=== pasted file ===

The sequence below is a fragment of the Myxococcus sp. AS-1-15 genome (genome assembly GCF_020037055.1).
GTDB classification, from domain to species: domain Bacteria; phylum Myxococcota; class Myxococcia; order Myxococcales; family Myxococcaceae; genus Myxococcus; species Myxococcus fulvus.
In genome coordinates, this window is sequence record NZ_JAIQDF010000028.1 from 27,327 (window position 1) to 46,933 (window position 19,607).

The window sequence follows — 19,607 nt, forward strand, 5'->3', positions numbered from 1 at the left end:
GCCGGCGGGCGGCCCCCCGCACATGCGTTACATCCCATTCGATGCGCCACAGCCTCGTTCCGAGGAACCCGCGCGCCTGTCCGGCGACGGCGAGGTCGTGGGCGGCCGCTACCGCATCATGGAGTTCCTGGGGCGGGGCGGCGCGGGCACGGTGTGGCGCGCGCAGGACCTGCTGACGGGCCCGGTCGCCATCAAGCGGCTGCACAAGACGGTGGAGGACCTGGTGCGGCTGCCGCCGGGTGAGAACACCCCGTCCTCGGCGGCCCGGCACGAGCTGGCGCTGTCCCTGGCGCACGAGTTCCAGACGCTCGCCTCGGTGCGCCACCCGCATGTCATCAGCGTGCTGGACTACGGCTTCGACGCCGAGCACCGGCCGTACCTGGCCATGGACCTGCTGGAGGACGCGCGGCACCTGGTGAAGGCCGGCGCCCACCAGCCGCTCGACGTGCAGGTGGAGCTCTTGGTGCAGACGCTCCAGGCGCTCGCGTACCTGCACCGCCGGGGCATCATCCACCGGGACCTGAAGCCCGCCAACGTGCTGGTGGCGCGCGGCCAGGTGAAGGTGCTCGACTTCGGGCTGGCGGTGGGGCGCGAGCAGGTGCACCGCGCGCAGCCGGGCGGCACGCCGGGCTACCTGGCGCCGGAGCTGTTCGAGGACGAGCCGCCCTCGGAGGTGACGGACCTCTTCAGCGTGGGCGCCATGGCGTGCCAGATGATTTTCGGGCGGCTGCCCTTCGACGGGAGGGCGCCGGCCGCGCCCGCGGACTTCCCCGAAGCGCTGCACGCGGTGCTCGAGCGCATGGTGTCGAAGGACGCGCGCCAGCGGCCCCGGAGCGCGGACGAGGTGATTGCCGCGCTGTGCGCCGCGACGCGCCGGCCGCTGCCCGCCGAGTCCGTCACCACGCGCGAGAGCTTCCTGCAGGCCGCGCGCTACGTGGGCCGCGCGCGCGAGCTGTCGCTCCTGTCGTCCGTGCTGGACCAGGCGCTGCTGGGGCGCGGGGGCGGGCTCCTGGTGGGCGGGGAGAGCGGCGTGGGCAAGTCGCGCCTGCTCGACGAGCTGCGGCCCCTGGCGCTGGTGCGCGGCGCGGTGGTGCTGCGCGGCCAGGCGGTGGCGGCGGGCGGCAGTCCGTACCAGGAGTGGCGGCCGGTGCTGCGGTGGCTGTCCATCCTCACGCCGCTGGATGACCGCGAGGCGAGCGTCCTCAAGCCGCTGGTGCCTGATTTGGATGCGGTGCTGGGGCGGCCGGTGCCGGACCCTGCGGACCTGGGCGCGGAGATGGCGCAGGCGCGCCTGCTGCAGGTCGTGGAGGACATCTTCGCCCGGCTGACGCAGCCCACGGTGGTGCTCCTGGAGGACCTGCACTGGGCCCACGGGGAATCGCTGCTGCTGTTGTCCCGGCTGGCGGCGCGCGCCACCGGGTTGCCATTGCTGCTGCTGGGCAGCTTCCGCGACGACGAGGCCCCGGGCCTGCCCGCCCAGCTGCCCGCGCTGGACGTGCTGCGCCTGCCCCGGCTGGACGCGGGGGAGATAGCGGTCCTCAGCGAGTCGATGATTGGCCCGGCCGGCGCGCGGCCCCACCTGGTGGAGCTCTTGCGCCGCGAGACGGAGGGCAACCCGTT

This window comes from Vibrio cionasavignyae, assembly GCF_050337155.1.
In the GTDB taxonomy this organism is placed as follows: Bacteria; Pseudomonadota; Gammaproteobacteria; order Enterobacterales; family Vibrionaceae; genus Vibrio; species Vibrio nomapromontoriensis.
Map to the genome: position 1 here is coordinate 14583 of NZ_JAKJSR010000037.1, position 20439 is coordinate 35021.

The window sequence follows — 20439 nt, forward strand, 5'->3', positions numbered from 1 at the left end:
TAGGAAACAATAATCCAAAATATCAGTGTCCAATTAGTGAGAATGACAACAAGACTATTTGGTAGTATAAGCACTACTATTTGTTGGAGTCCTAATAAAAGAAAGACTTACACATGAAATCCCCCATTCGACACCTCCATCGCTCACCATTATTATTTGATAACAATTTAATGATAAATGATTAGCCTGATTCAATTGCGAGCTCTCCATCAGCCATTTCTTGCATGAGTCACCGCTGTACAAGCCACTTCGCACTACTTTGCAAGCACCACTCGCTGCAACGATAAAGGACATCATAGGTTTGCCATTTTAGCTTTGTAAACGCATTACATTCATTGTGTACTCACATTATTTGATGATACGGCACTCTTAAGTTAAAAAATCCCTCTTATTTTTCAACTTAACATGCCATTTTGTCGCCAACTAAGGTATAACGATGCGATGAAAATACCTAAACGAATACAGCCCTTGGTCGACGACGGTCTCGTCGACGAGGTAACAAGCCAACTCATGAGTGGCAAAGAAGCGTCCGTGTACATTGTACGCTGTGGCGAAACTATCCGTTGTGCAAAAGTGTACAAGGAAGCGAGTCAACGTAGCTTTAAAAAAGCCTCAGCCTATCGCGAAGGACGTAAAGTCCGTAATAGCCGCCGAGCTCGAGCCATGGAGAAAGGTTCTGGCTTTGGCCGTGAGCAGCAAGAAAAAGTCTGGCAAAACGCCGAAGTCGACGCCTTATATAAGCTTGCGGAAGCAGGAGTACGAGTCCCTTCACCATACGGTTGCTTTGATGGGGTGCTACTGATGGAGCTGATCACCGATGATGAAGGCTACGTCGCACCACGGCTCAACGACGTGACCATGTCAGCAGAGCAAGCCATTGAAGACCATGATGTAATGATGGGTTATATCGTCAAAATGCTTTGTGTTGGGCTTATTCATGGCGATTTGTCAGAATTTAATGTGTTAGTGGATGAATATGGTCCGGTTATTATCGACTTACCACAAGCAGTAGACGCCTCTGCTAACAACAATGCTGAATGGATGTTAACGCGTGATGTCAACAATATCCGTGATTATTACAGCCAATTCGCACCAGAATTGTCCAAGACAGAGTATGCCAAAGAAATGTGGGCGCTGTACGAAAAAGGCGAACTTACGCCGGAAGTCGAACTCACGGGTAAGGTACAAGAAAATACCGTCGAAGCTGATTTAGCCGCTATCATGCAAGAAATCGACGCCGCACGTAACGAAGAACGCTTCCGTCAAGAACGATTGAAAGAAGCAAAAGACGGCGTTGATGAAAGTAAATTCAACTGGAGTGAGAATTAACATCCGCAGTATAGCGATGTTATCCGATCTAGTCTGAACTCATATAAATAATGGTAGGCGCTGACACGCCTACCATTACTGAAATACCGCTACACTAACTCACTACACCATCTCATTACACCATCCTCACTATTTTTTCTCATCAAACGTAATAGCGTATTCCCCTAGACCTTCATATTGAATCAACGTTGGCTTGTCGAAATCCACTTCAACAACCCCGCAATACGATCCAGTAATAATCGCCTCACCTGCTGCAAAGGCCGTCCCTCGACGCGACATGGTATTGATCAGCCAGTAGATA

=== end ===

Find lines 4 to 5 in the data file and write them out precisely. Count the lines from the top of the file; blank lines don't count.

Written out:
The window sequence follows — 19,607 nt, forward strand, 5'->3', positions numbered from 1 at the left end:
GCCGGCGGGCGGCCCCCCGCACATGCGTTACATCCCATTCGATGCGCCACAGCCTCGTTCCGAGGAACCCGCGCGCCTGTCCGGCGACGGCGAGGTCGTGGGCGGCCGCTACCGCATCATGGAGTTCCTGGGGCGGGGCGGCGCGGGCACGGTGTGGCGCGCGCAGGACCTGCTGACGGGCCCGGTCGCCATCAAGCGGCTGCACAAGACGGTGGAGGACCTGGTGCGGCTGCCGCCGGGTGAGAACACCCCGTCCTCGGCGGCCCGGCACGAGCTGGCGCTGTCCCTGGCGCACGAGTTCCAGACGCTCGCCTCGGTGCGCCACCCGCATGTCATCAGCGTGCTGGACTACGGCTTCGACGCCGAGCACCGGCCGTACCTGGCCATGGACCTGCTGGAGGACGCGCGGCACCTGGTGAAGGCCGGCGCCCACCAGCCGCTCGACGTGCAGGTGGAGCTCTTGGTGCAGACGCTCCAGGCGCTCGCGTACCTGCACCGCCGGGGCATCATCCACCGGGACCTGAAGCCCGCCAACGTGCTGGTGGCGCGCGGCCAGGTGAAGGTGCTCGACTTCGGGCTGGCGGTGGGGCGCGAGCAGGTGCACCGCGCGCAGCCGGGCGGCACGCCGGGCTACCTGGCGCCGGAGCTGTTCGAGGACGAGCCGCCCTCGGAGGTGACGGACCTCTTCAGCGTGGGCGCCATGGCGTGCCAGATGATTTTCGGGCGGCTGCCCTTCGACGGGAGGGCGCCGGCCGCGCCCGCGGACTTCCCCGAAGCGCTGCACGCGGTGCTCGAGCGCATGGTGTCGAAGGACGCGCGCCAGCGGCCCCGGAGCGCGGACGAGGTGATTGCCGCGCTGTGCGCCGCGACGCGCCGGCCGCTGCCCGCCGAGTCCGTCACCACGCGCGAGAGCTTCCTGCAGGCCGCGCGCTACGTGGGCCGCGCGCGCGAGCTGTCGCTCCTGTCGTCCGTGCTGGACCAGGCGCTGCTGGGGCGCGGGGGCGGGCTCCTGGTGGGCGGGGAGAGCGGCGTGGGCAAGTCGCGCCTGCTCGACGAGCTGCGGCCCCTGGCGCTGGTGCGCGGCGCGGTGGTGCTGCGCGGCCAGGCGGTGGCGGCGGGCGGCAGTCCGTACCAGGAGTGGCGGCCGGTGCTGCGGTGGCTGTCCATCCTCACGCCGCTGGATGACCGCGAGGCGAGCGTCCTCAAGCCGCTGGTGCCTGATTTGGATGCGGTGCTGGGGCGGCCGGTGCCGGACCCTGCGGACCTGGGCGCGGAGATGGCGCAGGCGCGCCTGCTGCAGGTCGTGGAGGACATCTTCGCCCGGCTGACGCAGCCCACGGTGGTGCTCCTGGAGGACCTGCACTGGGCCCACGGGGAATCGCTGCTGCTGTTGTCCCGGCTGGCGGCGCGCGCCACCGGGTTGCCATTGCTGCTGCTGGGCAGCTTCCGCGACGACGAGGCCCCGGGCCTGCCCGCCCAGCTGCCCGCGCTGGACGTGCTGCGCCTGCCCCGGCTGGACGCGGGGGAGATAGCGGTCCTCAGCGAGTCGATGATTGGCCCGGCCGGCGCGCGGCCCCACCTGGTGGAGCTCTTGCGCCGCGAGACGGAGGGCAACCCGTT